People tell you that “you’re so funny, you should go on stage”. You hear it all the time. You’re able to tell jokes, make references to funny movie sayings, or just react quickly and humorously to a given situation. You’re likely a very fun and funny person.
This doesn’t mean you’ll do well on stage.
Time and again, I’ve seen the “funniest guy in the frat house” go up on stage becasue he was dared to by his buddies. He not only bombed, but outright embarrassed himself. It’s not his fault. He did well at parties. After a few drinks, he’d do his “Will Ferrell from Anchorman” impression and people would go nuts. He could pull in references to what the Indian teaching assistant said in class this week and wasn’t afraid to sing in a girlie voice to the Justin Bieber song that just came on the radio. He’s frickin’ crazy bro!
Think about how any of those would play on stage. If I want to see Anchorman, I can rent it. I wasn’t in class when the T.A. said that thing, because I’ve been out of school for 10 years. And singing in a funny voice to Bieber? Really?
The thing with performing on stage is that you can’t just act silly and goofy. You have to have jokes. Jokes can take many different forms but they need to do two things: set the audience up and then give them something to laugh at. Your style can be like Bill Cosby, Ellen DeGeneres, Louis C.K., Demetri Martin, Carrot Top or Steven Wright… or like none of them, but you still have to have jokes. Even though it probably doesn’t seem like it, there’s a framework to stand up comedy. The audience in a club, whether they realize it or not, is expecting that framework. Always think of things from the audience’s point of view.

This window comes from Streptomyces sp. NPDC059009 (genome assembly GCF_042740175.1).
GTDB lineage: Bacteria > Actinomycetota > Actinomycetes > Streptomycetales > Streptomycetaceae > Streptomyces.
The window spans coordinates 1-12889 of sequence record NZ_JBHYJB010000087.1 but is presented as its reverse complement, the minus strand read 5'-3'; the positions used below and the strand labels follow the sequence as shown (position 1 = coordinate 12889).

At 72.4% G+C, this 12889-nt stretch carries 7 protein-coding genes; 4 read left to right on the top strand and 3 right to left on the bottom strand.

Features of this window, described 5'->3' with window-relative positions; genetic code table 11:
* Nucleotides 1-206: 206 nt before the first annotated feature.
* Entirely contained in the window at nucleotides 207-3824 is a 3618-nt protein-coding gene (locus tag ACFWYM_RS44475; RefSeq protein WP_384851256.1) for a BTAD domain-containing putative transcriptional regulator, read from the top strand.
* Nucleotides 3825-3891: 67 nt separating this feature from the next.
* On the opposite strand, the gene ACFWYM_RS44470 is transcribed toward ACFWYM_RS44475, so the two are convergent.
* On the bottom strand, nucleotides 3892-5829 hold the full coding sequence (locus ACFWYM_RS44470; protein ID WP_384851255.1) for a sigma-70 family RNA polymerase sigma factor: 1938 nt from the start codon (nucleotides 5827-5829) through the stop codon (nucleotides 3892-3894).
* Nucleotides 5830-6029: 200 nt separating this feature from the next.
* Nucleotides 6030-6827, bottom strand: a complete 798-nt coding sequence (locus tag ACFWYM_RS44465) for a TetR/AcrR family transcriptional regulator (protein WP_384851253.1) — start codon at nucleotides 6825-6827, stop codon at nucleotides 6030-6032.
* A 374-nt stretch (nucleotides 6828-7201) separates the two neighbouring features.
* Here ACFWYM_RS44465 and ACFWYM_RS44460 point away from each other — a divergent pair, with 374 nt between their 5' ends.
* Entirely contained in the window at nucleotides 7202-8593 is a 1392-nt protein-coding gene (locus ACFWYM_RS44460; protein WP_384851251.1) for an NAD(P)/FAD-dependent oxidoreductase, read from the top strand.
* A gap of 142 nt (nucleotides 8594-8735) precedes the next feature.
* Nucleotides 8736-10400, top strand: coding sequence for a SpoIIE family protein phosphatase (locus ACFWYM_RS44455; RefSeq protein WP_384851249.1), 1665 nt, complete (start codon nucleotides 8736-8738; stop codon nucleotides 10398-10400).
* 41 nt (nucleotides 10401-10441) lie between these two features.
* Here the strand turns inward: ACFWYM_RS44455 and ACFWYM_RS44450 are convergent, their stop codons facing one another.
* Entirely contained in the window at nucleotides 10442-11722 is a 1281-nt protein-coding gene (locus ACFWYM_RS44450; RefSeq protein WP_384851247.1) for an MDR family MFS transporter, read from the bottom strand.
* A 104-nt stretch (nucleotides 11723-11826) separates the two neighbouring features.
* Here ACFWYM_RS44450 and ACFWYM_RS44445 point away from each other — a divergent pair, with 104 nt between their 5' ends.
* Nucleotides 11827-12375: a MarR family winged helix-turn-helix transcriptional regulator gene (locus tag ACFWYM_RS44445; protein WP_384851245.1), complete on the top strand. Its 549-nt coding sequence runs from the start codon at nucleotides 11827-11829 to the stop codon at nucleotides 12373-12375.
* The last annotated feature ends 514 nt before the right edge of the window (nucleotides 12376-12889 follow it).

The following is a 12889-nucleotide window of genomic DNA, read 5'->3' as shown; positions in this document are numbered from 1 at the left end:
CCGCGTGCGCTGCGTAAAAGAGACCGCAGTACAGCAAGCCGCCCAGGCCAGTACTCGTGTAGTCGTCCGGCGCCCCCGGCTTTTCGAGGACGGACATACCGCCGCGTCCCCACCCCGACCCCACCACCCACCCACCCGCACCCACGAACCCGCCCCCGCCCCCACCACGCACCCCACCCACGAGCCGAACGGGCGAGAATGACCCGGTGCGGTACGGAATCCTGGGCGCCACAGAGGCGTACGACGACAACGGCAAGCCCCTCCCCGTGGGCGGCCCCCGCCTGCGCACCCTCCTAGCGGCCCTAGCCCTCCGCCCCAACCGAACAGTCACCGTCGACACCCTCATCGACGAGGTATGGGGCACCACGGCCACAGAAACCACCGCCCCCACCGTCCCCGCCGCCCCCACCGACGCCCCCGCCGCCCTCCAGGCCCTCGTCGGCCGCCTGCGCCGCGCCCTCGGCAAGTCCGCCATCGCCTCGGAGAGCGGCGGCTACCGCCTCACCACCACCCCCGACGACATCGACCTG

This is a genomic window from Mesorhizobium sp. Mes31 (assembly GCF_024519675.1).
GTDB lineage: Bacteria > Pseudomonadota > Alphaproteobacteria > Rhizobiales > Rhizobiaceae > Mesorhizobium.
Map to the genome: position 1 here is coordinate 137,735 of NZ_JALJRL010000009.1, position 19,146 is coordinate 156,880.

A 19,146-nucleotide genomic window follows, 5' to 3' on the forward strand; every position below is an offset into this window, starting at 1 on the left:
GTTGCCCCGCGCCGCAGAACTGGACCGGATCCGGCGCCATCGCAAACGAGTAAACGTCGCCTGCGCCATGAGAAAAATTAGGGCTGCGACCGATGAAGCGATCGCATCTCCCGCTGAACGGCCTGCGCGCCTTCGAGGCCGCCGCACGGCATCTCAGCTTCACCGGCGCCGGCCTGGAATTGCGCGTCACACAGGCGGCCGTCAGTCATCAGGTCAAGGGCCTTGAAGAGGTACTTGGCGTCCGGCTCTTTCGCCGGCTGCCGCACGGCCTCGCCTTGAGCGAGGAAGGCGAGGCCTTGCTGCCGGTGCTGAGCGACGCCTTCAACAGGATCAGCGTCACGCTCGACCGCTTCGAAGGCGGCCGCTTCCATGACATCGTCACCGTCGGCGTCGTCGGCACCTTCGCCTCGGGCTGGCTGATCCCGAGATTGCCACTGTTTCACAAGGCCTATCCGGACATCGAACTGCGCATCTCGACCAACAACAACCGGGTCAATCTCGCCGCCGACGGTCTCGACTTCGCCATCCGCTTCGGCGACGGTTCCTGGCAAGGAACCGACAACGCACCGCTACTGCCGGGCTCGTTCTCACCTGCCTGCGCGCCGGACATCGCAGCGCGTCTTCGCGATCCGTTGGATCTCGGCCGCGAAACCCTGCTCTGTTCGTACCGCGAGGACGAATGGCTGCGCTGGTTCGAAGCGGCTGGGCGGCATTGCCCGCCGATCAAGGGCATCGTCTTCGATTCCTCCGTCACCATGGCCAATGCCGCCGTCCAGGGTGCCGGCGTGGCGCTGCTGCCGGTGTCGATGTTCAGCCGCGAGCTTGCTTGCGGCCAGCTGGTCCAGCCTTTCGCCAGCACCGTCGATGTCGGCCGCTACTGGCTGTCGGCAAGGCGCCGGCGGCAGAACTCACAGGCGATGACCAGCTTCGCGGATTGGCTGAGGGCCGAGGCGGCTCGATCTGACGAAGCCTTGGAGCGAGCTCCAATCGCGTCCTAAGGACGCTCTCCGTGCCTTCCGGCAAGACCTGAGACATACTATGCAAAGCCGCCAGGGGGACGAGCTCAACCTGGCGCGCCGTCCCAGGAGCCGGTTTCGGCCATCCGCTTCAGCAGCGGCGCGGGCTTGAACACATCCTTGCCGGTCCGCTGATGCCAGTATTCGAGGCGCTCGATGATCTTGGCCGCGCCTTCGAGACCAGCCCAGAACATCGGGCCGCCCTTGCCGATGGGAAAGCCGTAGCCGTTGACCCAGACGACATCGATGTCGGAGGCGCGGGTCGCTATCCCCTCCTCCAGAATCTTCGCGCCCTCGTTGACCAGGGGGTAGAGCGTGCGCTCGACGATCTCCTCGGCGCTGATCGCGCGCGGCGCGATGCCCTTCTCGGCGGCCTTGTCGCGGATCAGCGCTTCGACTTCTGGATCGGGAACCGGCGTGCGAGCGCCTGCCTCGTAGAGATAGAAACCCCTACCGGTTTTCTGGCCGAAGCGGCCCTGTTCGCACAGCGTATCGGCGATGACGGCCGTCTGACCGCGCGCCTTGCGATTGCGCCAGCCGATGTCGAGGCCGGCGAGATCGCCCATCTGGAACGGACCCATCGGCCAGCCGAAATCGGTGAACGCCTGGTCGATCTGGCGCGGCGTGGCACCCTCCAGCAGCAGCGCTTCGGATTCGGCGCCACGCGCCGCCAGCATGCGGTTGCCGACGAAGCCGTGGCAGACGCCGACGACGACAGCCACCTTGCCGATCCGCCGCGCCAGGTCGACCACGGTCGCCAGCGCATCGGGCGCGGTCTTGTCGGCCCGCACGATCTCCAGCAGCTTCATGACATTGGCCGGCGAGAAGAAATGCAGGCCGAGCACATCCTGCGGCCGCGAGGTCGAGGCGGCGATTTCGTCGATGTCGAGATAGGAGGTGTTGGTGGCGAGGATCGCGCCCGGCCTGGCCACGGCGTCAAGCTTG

If you’re naturally funny like the frat boy, then you can likely write jokes and build such a framework. Like anything else, you just need to work at it. You can learn what a “tag” and a “call back” are. Applying them in the right way is what learning the “craft” is all about.